Home-made devices and digital cottage industries driving the economy of the New World? It’s not such a crazy idea. Just think of how the industrial revolution started.
The ‘Maker’ movement – brought to life in futurist Cory Doctorow’s 2009 novel ‘Makers’ – has moved from the hobbyist realm to become a full-stream economic activity, with millions of devotees all over the world creating remarkable new products.
Much of it is driven by the dramatic advances in 3D printing, which, coupled with open-source digital design, has spawned radical new innovations in everything from home appliances to medical equipment to industrial machinery.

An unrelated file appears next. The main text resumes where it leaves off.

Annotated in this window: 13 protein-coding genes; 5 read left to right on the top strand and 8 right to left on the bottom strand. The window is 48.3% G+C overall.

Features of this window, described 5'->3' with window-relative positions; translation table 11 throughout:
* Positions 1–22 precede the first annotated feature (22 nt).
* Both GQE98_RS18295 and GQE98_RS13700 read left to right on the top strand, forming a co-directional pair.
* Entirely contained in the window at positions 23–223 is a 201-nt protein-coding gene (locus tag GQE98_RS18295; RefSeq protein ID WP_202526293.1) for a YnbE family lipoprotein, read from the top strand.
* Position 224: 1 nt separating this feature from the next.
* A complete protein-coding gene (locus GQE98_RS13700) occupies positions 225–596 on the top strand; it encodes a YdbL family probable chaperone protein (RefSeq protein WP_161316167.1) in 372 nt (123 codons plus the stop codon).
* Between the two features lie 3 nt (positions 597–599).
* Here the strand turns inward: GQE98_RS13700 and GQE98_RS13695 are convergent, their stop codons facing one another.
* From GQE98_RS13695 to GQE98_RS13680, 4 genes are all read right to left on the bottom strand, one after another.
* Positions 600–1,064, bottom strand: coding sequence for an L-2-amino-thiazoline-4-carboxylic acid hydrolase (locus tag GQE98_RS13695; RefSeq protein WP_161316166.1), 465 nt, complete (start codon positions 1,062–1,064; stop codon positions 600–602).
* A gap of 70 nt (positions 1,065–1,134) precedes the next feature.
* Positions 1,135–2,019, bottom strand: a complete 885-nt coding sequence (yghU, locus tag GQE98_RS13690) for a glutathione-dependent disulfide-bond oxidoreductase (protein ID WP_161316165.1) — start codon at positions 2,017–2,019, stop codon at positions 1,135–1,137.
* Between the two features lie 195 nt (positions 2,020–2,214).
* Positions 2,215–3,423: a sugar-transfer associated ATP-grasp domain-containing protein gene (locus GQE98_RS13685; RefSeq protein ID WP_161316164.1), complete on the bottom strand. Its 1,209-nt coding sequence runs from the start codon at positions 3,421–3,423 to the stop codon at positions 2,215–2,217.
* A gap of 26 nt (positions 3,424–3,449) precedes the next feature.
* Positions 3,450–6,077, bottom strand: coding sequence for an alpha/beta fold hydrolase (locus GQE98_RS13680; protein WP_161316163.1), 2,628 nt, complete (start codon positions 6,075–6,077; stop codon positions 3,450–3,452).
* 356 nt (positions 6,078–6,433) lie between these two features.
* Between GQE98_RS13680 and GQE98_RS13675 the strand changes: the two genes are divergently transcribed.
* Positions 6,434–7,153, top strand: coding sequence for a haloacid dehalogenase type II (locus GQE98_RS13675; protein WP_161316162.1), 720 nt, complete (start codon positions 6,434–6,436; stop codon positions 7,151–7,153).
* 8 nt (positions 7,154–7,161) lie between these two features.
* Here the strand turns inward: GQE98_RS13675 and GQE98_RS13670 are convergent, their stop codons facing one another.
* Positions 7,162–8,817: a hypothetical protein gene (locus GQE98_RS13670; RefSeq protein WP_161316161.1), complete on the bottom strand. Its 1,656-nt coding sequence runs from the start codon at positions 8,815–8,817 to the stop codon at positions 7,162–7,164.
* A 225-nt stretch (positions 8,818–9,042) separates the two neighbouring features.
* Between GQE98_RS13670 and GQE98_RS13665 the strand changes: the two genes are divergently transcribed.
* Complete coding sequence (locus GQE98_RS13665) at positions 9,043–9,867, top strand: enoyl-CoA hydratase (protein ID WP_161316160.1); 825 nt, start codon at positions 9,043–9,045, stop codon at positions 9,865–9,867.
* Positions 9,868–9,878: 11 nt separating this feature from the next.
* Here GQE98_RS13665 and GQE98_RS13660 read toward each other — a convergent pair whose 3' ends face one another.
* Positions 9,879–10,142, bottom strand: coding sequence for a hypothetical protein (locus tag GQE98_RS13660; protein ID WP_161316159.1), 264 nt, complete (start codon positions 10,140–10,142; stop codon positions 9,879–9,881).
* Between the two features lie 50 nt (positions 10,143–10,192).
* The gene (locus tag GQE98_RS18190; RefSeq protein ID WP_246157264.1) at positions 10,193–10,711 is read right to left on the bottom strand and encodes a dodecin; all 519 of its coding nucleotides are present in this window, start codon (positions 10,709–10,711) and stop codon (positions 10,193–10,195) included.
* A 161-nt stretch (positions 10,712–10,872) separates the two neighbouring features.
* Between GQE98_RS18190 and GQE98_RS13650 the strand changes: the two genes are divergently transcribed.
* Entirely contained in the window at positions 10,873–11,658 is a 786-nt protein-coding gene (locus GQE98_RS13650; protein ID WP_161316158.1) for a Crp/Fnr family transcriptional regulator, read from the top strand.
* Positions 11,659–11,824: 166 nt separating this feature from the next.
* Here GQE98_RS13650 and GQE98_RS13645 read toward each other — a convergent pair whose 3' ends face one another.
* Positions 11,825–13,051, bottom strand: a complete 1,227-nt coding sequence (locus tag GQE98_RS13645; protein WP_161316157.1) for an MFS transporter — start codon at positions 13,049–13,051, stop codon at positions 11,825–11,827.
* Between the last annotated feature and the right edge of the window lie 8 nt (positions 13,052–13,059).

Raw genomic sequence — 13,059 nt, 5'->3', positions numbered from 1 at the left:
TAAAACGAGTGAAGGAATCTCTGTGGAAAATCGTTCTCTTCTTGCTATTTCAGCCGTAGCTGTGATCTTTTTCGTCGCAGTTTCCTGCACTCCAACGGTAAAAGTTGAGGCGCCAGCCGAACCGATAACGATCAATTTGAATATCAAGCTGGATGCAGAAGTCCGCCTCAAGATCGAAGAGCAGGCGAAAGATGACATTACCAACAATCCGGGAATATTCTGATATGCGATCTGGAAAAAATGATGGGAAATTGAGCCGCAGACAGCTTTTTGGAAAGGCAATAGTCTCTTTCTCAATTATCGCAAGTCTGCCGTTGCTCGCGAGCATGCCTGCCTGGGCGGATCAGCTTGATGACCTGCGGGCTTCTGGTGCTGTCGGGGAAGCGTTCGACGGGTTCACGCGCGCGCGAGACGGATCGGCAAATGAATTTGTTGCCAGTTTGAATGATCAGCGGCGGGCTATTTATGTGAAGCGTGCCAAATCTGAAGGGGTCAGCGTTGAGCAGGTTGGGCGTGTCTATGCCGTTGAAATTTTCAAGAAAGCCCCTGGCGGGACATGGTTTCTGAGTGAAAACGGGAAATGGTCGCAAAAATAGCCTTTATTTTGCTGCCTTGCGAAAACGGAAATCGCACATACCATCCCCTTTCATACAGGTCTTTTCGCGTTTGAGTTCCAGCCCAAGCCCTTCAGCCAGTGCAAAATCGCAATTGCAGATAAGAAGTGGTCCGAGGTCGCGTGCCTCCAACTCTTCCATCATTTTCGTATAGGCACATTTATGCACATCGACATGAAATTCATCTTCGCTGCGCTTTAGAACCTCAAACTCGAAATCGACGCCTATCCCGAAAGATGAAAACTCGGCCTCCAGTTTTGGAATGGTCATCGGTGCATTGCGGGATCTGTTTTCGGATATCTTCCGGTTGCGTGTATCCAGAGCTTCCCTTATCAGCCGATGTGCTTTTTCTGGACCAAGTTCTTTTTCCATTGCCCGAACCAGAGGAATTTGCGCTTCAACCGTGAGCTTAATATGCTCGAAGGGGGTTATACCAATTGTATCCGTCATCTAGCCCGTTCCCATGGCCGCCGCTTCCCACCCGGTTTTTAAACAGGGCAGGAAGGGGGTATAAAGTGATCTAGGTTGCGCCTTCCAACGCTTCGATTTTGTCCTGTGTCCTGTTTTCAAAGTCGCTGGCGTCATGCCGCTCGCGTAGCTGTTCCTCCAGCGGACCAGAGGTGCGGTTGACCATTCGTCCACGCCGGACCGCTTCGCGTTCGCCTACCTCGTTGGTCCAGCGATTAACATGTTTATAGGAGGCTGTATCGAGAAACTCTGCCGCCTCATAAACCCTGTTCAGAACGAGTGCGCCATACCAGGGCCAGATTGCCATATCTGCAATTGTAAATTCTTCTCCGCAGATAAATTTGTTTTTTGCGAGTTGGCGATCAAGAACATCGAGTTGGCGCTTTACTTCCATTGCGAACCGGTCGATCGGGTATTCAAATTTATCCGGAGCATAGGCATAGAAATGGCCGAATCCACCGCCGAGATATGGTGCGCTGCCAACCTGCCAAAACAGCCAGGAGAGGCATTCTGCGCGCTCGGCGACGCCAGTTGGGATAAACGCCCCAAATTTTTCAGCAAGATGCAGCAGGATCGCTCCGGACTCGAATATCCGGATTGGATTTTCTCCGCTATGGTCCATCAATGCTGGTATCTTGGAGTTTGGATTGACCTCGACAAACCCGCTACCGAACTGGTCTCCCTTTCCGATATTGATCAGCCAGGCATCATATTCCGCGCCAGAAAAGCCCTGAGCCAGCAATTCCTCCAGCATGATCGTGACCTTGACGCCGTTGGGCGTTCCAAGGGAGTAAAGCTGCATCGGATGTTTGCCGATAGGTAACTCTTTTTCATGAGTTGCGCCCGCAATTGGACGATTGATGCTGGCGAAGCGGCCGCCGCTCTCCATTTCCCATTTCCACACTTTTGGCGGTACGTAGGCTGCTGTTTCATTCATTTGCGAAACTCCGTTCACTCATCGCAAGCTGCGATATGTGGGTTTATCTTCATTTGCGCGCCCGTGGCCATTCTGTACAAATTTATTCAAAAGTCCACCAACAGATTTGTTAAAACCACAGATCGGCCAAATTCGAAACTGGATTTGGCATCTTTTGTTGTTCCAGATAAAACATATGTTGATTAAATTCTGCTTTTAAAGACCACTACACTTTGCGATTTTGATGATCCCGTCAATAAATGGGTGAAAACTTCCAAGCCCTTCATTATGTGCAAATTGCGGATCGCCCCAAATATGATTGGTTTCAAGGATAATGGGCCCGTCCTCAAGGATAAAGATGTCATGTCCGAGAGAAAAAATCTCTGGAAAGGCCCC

In just a few years, the Maker movement has moved from the kitchen and the garage to become mainstream.
Mass customization is the new name of the game, with products being eagerly snapped up by everyone from individuals to large corporations. Now you can have the device you wanted, exactly to your specifications – right down to colour and shape!
Maker Fairs began as hobbyist events where devotees could share ideas and products. Then the business world started paying serious attention to the new streams of product and design. Now thousands of outlets are offering customized Maker products, completely changing the world of manufacture.
Said Wolfgang Grulke, founder of FutureWorld: “I noted in my 2007 keynote ‘Life 2.0’ that we were moving from the Big and the Simple to the Small and Complex; I was talking about bio- and nanotech, but this is the same thing happening in a different format. The future always finds us, even if it’s not precisely how we expect it!”